Sponsored Working Group

Mimicry and Mimesis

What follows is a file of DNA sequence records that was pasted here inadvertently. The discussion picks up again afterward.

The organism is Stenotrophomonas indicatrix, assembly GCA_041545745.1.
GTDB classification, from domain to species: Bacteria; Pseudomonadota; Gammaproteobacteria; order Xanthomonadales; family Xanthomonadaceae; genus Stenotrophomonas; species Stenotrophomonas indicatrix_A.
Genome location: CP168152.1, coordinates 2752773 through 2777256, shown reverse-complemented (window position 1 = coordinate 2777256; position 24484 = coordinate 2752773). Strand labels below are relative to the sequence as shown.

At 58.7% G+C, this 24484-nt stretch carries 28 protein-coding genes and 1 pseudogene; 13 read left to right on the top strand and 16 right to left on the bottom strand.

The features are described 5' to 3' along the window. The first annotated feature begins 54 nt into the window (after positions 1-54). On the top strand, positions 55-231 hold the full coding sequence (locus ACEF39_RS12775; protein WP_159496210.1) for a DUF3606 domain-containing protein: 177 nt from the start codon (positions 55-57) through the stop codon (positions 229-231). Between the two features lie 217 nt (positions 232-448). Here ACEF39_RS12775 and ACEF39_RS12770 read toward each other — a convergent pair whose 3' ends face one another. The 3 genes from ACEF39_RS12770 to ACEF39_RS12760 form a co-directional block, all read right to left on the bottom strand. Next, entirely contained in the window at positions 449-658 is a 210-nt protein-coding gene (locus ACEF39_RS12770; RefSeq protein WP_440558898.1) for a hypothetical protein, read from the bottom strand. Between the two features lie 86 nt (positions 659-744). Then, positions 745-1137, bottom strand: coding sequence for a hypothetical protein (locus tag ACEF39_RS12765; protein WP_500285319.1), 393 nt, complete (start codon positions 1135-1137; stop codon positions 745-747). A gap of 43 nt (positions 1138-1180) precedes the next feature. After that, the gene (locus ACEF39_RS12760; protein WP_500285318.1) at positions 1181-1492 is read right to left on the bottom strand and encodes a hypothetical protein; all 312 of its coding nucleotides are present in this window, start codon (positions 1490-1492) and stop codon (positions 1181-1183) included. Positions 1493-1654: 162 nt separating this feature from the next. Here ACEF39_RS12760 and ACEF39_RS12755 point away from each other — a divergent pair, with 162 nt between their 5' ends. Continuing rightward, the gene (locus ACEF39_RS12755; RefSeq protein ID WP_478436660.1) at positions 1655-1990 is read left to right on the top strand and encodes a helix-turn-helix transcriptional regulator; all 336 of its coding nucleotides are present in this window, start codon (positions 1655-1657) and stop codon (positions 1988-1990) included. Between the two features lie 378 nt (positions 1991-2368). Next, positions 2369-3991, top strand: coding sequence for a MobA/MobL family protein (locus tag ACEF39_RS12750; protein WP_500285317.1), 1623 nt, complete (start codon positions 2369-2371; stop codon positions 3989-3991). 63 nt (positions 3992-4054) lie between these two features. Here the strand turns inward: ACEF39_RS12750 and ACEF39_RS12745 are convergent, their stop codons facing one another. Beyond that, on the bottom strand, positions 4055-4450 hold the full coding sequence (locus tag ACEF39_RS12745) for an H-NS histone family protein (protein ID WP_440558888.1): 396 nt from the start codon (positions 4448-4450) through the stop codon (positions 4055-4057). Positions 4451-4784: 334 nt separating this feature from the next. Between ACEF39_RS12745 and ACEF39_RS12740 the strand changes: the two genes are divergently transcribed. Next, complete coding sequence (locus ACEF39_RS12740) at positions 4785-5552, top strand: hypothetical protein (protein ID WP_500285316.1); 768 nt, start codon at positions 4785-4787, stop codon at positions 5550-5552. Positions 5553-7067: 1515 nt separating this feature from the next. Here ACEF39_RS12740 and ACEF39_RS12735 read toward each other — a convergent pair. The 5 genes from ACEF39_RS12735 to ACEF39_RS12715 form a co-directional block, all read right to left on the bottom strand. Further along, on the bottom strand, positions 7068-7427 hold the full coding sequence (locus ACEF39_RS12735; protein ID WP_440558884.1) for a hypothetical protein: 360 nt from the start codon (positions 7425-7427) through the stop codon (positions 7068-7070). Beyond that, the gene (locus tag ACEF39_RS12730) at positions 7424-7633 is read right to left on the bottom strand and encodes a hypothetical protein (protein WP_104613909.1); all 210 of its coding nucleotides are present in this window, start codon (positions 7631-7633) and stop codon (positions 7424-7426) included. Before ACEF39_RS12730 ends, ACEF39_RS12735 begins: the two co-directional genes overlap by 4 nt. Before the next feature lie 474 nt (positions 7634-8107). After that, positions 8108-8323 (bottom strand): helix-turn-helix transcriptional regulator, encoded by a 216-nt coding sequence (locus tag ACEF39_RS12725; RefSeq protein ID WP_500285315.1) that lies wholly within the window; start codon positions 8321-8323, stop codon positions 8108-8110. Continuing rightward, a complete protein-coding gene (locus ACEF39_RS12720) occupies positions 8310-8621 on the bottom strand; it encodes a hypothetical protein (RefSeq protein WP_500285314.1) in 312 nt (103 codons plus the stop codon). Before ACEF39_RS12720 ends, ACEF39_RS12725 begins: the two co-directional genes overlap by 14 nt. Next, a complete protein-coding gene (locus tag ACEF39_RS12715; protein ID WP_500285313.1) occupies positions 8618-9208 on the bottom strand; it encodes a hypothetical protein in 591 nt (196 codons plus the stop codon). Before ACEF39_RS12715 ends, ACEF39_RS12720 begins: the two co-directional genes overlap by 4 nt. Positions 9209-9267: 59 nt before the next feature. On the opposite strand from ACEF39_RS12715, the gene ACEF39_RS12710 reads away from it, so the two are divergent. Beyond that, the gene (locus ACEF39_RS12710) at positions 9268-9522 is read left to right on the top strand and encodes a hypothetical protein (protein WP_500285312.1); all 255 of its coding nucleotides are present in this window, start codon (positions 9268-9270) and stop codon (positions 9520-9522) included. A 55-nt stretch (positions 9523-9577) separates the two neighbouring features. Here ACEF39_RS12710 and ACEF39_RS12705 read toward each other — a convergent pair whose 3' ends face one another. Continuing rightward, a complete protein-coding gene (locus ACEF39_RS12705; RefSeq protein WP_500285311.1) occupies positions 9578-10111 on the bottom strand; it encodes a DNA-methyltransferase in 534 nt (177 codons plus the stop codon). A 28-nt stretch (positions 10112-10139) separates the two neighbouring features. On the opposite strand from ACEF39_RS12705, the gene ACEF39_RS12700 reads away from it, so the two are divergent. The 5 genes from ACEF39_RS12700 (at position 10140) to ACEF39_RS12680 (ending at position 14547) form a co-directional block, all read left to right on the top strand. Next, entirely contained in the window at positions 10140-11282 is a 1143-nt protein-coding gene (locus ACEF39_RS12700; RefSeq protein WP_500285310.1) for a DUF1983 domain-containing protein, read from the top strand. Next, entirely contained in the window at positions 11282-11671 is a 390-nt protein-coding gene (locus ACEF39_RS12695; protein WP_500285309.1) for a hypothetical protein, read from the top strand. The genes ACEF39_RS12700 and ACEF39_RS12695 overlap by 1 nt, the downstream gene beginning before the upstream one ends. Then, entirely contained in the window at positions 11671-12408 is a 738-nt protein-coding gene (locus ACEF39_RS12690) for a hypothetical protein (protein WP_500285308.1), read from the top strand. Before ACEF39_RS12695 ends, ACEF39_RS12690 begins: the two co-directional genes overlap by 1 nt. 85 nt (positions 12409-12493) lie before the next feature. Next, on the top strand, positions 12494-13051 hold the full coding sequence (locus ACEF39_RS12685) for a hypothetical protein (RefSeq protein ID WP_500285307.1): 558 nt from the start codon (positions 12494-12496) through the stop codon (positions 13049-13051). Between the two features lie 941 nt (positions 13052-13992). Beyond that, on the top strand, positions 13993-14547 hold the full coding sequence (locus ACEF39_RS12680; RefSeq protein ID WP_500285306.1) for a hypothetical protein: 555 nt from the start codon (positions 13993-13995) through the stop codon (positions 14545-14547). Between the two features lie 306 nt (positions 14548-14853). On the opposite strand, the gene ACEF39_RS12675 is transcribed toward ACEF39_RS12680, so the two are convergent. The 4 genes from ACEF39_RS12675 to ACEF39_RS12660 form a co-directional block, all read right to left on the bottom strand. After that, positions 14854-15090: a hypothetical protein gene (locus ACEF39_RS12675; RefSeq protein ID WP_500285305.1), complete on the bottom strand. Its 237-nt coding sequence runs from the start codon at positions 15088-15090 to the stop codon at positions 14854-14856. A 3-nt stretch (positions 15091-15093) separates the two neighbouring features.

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This working group explores mimesis as an aesthetic principle, as a function of human subjectivity, and as a principle of adaptation, and seeks to establish an interdisciplinary network including philosophy and politics, art history and film studies, gender and literary theory, anthropology, psychoanalysis and neurosciences (memetics). Mimesis negotiates the difference between physis and téchne, between original and imitation, between human and animal, and embraces the natural (Artistotle) as much as the cultural (Plato). However, since it can be regarded as a socially productive as well as a destructive force — Plato, for example, distinguishes between a problematic "theatrical" and a "good" diegetic mimesis—the term remains ambivalent, its cultural meaning difficult to determine. It will be the purpose of this working group to explore the mimetic function, as it has been taken up by critical theories and given form in aesthetic works, bringing together scholars from the fields of literature (English, German, Russian, Comparative), Art History, Film, American Studies, and Gender Studies to collaborate in thinking mimesis as a sub-function of the human. We will begin the year by examining the highly ambivalent notion of mimesis from the perspective of critical theories of writers such as Adorno, Benjamin, Derrida, Freud, Girard, Irigaray, Lacan, and Lacoue-Labarthe, all of whom frame mimesis as constituting, in different ways, the bedrock of culture, an essential element of the human psyche and of the interpersonal. Here, we will ask what mimesis has to do with questions of: play; language; desire and rivalry; voyeurism and the gaze; psychic identification; empathy; and humor. With these ideas in the background, we will then move on to mimesis as a principle that governs many (if not all, as Adorno has claimed) aesthetic modes and genres, examining salient specimens in the realms of literary realism, art, photography, film, satire, theater, reality television programming, and other genres. Ultimately, our hope is to explore the ways in which mimesis, as a primal activity of the organism, reveals itself in aesthetic works, as well as to examine in what ways aesthetic mimesis or realism answers a primitive demand (what Peter Brooks calls our "thirst for reality"). We envision the working group as a monthly reading group, which will read together a pre-determined set of readings and invite 2-4 outside speakers over the course of the year. We would also consider putting together a one-day symposium at the end of the year. Ultimately, we hope that the explorations of the working group will contribute to an edited volume on Realist mimesis, which the organizers are in the process of planning.